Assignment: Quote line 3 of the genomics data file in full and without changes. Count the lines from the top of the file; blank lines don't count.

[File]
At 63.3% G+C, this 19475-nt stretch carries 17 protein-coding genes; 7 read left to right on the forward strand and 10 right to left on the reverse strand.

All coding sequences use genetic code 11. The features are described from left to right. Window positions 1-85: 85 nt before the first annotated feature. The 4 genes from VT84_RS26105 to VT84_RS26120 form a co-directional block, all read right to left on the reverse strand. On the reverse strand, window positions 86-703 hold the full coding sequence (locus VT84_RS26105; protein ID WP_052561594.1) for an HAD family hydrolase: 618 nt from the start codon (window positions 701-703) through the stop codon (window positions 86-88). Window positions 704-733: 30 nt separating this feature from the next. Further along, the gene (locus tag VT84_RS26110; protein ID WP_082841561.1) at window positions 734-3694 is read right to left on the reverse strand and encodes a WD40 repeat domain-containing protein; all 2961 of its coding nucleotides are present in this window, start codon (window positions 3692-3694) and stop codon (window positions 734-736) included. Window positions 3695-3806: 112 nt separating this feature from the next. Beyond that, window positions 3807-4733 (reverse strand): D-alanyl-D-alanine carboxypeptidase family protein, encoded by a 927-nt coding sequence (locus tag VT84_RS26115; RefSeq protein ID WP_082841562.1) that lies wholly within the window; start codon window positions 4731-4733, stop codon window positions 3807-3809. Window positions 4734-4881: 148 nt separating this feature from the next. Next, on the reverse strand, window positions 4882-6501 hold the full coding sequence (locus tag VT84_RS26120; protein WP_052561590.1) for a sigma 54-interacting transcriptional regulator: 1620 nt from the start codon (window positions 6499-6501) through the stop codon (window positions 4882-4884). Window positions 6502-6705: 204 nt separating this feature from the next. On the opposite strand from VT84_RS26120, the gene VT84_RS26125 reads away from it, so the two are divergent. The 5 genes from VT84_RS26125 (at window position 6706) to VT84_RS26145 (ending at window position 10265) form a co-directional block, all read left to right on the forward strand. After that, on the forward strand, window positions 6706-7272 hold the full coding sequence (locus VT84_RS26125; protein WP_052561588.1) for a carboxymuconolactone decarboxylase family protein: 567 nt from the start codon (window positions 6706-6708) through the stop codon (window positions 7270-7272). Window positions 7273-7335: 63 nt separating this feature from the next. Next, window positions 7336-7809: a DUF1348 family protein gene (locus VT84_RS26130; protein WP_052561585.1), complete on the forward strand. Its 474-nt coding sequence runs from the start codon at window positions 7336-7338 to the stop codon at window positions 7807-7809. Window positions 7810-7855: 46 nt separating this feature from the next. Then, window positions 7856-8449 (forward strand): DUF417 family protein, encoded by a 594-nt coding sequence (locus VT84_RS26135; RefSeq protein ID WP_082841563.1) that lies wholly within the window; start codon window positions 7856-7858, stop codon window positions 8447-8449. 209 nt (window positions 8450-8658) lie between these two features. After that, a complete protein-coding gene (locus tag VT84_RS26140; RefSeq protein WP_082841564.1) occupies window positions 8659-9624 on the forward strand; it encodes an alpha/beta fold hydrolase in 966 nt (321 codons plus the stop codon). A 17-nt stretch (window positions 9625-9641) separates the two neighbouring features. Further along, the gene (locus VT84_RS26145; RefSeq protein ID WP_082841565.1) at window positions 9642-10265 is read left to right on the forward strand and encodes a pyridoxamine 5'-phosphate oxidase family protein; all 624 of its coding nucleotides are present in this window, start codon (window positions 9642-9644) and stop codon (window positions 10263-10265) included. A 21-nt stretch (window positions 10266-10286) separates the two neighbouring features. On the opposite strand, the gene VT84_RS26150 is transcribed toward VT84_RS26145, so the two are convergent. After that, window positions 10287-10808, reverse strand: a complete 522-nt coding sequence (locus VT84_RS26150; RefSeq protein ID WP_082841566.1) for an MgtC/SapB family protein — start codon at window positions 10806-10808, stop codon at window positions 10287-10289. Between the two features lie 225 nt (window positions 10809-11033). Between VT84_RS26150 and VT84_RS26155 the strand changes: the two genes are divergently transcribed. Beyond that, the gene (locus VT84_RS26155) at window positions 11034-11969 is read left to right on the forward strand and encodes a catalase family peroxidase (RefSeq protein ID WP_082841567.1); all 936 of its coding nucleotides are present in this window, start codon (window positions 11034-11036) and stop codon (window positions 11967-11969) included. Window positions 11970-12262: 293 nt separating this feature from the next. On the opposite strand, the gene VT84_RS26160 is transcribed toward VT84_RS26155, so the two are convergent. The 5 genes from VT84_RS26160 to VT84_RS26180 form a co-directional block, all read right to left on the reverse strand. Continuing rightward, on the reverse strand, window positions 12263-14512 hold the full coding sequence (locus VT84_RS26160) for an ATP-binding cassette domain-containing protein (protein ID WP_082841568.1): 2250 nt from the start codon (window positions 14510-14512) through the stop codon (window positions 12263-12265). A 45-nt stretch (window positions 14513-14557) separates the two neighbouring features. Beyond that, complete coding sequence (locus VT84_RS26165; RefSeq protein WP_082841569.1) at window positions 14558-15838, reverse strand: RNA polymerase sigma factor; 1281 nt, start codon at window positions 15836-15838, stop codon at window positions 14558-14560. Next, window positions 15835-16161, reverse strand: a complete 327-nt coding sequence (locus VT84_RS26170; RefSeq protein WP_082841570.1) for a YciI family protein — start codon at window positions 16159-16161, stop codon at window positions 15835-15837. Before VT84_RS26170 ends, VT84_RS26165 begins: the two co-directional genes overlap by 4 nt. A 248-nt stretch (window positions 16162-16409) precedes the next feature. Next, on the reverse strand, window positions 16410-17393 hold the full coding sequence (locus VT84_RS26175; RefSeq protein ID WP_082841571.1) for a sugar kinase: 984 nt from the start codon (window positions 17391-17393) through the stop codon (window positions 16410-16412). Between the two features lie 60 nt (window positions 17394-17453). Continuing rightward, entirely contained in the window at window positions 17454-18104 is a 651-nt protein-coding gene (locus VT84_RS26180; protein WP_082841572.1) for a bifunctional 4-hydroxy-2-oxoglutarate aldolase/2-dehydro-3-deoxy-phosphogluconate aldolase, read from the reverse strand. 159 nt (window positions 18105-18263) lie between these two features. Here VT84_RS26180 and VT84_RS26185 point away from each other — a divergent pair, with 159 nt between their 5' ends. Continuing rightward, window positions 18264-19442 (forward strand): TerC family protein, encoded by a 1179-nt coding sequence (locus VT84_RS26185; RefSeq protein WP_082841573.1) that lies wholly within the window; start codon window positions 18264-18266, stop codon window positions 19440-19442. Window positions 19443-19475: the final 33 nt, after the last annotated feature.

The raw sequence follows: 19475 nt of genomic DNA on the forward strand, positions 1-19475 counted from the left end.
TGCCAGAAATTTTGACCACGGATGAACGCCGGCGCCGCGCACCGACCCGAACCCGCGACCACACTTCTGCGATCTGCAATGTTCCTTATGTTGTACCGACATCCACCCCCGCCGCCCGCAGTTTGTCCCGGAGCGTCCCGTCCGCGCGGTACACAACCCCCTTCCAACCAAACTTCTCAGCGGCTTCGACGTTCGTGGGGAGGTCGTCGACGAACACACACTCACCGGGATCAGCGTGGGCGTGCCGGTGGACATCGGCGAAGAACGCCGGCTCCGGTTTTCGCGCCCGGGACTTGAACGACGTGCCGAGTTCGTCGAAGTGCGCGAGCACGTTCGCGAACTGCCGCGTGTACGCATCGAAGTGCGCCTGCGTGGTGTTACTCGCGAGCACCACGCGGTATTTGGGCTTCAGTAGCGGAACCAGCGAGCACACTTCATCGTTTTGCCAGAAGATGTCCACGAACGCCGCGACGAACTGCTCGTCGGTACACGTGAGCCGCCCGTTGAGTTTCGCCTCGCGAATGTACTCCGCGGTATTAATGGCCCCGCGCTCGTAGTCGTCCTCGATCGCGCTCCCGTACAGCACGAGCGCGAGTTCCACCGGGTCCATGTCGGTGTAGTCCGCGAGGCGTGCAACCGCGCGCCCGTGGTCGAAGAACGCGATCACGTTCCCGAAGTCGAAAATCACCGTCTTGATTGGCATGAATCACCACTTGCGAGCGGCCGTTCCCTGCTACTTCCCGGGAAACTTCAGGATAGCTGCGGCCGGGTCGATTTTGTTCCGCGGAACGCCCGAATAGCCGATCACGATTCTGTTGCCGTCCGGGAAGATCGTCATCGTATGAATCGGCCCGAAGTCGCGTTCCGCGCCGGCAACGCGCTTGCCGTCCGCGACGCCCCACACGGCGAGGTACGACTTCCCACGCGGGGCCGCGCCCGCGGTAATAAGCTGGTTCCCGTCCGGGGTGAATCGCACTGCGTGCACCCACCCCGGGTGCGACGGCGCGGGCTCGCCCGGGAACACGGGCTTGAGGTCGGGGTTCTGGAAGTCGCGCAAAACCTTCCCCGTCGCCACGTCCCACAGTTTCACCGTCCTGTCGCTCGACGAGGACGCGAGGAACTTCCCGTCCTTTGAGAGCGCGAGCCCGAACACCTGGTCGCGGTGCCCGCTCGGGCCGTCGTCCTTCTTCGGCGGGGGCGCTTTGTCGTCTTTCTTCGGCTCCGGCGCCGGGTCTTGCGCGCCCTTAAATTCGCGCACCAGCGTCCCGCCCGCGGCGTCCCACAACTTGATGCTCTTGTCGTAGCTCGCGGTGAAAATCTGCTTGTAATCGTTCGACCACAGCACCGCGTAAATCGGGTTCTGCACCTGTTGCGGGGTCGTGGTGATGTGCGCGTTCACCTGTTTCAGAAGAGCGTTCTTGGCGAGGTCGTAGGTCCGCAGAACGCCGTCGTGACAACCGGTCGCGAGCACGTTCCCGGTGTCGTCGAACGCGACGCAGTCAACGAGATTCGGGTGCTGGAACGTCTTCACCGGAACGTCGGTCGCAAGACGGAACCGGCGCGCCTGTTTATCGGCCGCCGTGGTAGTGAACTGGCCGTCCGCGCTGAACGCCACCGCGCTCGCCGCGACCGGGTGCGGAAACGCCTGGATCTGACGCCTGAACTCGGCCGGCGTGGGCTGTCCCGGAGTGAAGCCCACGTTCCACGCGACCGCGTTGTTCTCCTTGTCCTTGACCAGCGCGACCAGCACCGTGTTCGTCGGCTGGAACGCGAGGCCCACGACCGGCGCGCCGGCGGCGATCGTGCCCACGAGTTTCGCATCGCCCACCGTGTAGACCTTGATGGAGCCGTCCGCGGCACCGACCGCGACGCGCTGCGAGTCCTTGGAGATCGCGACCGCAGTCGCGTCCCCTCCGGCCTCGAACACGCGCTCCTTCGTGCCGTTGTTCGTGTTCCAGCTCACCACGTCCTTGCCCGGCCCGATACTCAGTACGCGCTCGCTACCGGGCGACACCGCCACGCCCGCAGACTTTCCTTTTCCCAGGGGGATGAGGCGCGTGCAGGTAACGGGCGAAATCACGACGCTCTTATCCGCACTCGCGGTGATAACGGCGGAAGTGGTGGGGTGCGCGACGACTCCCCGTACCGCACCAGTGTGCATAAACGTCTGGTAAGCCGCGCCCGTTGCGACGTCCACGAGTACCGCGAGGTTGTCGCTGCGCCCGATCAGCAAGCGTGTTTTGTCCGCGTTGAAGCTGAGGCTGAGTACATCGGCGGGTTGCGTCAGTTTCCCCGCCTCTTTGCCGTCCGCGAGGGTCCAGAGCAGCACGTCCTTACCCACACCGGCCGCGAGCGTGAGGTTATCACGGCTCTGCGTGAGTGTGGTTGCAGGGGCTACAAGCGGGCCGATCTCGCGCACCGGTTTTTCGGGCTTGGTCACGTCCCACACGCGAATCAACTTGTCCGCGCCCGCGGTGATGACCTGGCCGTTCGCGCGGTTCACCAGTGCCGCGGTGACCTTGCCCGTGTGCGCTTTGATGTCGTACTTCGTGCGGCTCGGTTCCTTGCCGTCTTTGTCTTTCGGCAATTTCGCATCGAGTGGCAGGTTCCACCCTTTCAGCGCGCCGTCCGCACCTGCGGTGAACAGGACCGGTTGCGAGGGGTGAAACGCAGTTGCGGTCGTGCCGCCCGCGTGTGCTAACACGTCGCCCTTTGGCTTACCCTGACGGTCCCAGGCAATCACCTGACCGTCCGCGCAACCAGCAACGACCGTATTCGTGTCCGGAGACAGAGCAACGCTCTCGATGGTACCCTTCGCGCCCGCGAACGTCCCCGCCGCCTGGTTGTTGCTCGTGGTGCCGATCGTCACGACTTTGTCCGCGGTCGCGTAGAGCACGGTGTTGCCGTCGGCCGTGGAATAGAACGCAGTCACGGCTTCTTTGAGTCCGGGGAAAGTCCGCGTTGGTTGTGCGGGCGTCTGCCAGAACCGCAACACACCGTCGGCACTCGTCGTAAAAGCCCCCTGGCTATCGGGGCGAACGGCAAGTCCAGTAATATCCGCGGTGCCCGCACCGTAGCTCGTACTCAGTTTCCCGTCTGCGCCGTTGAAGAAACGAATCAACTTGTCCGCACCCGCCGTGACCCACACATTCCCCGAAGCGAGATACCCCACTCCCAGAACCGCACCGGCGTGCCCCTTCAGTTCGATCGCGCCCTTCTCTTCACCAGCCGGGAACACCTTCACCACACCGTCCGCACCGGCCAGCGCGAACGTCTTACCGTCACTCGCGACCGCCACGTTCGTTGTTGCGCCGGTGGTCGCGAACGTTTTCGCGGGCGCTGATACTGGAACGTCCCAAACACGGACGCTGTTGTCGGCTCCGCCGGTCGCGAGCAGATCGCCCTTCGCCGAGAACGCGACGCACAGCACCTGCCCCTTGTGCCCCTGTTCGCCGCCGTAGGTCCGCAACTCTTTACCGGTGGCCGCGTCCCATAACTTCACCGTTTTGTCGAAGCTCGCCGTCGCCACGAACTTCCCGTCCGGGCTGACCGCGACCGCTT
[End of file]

The raw sequence follows: 19475 nt of genomic DNA on the forward strand, positions 1-19475 counted from the left end.